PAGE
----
October 18, 2010


TORONTO – The Canadian Catholic Organization for Development and Peace has obtained a court injunction to block an access to information request for the names and funding levels for its nearly 200 partner organizations in developing nations.

The request was made to the Canadian International Development Agency (CIDA) by LifeSiteNews, an online news organization that has published several articles over the past 18 months alleging links between Development and Peace-funded partners and pro-abortion lobbying in Mexico, Bolivia, South Africa and Nigeria.

Development and Peace has denied those allegations and an investigation into five of its Mexican partners by the Canadian bishops cleared the aid agency of wrongdoing while also warning it to be more prudent in selecting its partners.

LifeSite called that investigation "deeply flawed."

LifeSite editor John Henry Westen said the access to information request was initiated because Development and Peace "consistently refused to answer questions or engage in dialogue with LifeSiteNews."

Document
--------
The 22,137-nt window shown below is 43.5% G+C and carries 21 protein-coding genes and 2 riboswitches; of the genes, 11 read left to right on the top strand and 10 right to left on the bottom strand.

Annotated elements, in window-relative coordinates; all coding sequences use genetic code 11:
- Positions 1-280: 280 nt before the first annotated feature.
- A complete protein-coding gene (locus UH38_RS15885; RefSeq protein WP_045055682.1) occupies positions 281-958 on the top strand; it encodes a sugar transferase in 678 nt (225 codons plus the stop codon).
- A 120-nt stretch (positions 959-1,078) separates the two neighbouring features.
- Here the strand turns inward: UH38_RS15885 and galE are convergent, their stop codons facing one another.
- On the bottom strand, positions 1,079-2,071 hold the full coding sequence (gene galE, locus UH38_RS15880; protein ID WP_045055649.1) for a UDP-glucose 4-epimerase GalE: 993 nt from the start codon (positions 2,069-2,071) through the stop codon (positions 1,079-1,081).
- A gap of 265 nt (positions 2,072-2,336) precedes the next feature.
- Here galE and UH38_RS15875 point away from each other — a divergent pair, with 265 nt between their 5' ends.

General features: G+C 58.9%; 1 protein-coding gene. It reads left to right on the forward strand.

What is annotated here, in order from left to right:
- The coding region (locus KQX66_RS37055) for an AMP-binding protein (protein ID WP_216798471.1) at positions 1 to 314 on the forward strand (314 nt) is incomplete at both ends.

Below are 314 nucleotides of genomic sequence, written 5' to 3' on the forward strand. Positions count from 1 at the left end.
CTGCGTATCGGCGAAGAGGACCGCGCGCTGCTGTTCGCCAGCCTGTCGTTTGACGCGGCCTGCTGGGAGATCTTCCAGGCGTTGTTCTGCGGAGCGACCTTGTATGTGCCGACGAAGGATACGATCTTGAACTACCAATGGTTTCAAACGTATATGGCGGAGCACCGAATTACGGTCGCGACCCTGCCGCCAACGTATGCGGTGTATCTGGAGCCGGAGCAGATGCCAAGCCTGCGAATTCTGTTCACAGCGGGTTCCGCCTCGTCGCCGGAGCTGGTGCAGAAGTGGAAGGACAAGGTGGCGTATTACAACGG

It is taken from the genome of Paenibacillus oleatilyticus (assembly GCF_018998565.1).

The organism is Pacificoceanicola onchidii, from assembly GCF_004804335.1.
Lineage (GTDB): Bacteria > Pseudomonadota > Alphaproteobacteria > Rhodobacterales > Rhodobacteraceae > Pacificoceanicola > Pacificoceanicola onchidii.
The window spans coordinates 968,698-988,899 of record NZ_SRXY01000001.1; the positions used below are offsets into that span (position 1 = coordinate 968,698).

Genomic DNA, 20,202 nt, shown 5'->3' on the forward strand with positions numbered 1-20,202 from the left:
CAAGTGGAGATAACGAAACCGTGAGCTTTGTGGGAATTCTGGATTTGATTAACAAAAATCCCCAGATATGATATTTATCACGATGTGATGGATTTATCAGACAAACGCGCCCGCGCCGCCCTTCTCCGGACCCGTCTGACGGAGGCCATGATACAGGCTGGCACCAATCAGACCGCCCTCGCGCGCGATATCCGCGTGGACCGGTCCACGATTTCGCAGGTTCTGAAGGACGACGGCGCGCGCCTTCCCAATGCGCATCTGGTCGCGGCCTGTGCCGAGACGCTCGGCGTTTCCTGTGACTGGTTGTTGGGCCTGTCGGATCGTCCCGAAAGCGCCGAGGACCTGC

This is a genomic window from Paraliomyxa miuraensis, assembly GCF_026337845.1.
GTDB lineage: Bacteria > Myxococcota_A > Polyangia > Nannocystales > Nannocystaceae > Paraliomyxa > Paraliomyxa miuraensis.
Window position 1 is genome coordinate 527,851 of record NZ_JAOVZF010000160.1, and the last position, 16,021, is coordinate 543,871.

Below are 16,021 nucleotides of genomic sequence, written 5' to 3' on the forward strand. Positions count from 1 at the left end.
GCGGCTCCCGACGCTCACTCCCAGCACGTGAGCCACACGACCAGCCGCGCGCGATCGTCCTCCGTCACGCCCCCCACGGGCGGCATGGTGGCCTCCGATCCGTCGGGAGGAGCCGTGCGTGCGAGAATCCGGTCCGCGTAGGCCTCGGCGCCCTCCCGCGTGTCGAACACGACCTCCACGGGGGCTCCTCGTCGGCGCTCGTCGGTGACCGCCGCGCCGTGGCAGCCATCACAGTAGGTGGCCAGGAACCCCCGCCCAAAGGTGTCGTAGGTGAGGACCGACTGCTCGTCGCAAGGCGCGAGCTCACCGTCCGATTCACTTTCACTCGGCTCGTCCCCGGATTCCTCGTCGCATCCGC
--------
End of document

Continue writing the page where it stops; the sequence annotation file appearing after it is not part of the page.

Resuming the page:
Since Development and Peace is funded in part by CIDA, it was obliged to respond. However, under the act CIDA could not reveal who was requesting the information.

Development and Peace went to court to kill the request because it didn't know who was asking, said Jasmine Fortin, director of advancement.


Many Development and Peace partners are human rights organizations under constant threat from government or other political and military actors, said Fortin. Development and Peace did not wish to reveal information that might lead to kidnappings, assassinations or terrorist attacks.

It's not the first time it has chosen to keep information about its partners secret for fear of how information may be used, she said.

Westen slammed Development and Peace for using donor money on the court action. "It is surprising that they have chosen to spend money donated by Catholics in an effort to combat transparency," he said.

LifeSite was simply seeking the names of Development and Peace partners and how much each partner was given for the current year and the five previous years, he said. "Since D&P is a charity we thought such information should be public."

Westen said the access to information request was made to determine if Development and Peace was hiding information.